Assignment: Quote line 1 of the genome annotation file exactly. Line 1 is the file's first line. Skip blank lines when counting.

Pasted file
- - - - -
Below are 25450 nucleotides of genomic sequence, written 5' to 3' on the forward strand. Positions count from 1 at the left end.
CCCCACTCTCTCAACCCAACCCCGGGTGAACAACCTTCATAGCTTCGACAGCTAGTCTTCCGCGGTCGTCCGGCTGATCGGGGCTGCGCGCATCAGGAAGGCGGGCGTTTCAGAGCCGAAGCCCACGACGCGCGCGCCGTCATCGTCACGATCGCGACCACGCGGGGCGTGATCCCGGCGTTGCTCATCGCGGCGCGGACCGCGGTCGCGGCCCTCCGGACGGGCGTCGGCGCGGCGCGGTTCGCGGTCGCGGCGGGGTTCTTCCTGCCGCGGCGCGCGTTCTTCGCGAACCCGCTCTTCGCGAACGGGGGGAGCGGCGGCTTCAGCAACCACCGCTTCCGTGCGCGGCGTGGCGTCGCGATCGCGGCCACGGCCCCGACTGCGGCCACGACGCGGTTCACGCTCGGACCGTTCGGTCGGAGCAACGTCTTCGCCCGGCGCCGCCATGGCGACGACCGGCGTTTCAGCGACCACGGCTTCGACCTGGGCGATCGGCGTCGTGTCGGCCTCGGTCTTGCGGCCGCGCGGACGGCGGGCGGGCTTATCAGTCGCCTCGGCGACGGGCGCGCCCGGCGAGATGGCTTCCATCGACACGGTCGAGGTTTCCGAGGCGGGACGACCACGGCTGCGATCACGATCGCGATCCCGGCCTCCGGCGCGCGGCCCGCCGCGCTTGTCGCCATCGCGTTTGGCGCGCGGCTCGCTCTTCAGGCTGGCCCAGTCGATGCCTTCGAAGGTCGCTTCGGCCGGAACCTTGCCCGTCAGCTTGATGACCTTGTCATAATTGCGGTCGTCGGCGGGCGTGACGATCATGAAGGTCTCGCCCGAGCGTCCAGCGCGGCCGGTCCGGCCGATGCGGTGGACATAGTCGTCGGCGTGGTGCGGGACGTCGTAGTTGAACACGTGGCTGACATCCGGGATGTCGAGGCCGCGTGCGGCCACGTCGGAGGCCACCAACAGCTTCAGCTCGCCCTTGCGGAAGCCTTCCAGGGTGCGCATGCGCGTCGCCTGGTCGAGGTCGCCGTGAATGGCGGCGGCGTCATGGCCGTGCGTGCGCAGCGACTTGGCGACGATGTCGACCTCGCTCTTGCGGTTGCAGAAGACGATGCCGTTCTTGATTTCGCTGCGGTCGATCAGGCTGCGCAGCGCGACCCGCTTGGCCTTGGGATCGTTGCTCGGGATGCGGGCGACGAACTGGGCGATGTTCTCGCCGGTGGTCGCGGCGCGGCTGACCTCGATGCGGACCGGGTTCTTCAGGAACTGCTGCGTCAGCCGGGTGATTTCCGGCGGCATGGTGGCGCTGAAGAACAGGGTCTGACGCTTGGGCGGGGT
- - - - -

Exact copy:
Below are 25450 nucleotides of genomic sequence, written 5' to 3' on the forward strand. Positions count from 1 at the left end.